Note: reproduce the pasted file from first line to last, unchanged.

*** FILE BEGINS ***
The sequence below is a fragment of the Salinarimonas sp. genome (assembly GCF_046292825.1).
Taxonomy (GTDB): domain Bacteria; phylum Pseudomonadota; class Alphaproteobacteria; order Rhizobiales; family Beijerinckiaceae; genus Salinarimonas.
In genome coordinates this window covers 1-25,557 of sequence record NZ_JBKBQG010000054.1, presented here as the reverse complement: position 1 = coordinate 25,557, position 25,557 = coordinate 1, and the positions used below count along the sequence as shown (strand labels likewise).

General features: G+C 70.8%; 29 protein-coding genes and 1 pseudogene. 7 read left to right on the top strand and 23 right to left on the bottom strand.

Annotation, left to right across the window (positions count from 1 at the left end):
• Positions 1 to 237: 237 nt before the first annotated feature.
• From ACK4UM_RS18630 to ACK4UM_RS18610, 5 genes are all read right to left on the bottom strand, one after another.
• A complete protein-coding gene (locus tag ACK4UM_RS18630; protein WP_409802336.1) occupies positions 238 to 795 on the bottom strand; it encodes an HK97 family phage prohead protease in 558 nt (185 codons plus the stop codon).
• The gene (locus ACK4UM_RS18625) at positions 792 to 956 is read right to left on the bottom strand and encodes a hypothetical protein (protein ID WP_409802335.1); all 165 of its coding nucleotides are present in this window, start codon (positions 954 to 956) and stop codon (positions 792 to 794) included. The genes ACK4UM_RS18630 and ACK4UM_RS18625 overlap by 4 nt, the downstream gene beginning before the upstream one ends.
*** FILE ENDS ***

The sequence below is a fragment of the Salinarimonas sp. genome (assembly GCF_046292825.1).
Taxonomy (GTDB): domain Bacteria; phylum Pseudomonadota; class Alphaproteobacteria; order Rhizobiales; family Beijerinckiaceae; genus Salinarimonas.
In genome coordinates this window covers 1-25,557 of sequence record NZ_JBKBQG010000054.1, presented here as the reverse complement: position 1 = coordinate 25,557, position 25,557 = coordinate 1, and the positions used below count along the sequence as shown (strand labels likewise).

General features: G+C 70.8%; 29 protein-coding genes and 1 pseudogene. 7 read left to right on the top strand and 23 right to left on the bottom strand.

Annotation, left to right across the window (positions count from 1 at the left end):
• Positions 1 to 237: 237 nt before the first annotated feature.
• From ACK4UM_RS18630 to ACK4UM_RS18610, 5 genes are all read right to left on the bottom strand, one after another.
• A complete protein-coding gene (locus tag ACK4UM_RS18630; protein WP_409802336.1) occupies positions 238 to 795 on the bottom strand; it encodes an HK97 family phage prohead protease in 558 nt (185 codons plus the stop codon).
• The gene (locus ACK4UM_RS18625) at positions 792 to 956 is read right to left on the bottom strand and encodes a hypothetical protein (protein ID WP_409802335.1); all 165 of its coding nucleotides are present in this window, start codon (positions 954 to 956) and stop codon (positions 792 to 794) included. The genes ACK4UM_RS18630 and ACK4UM_RS18625 overlap by 4 nt, the downstream gene beginning before the upstream one ends.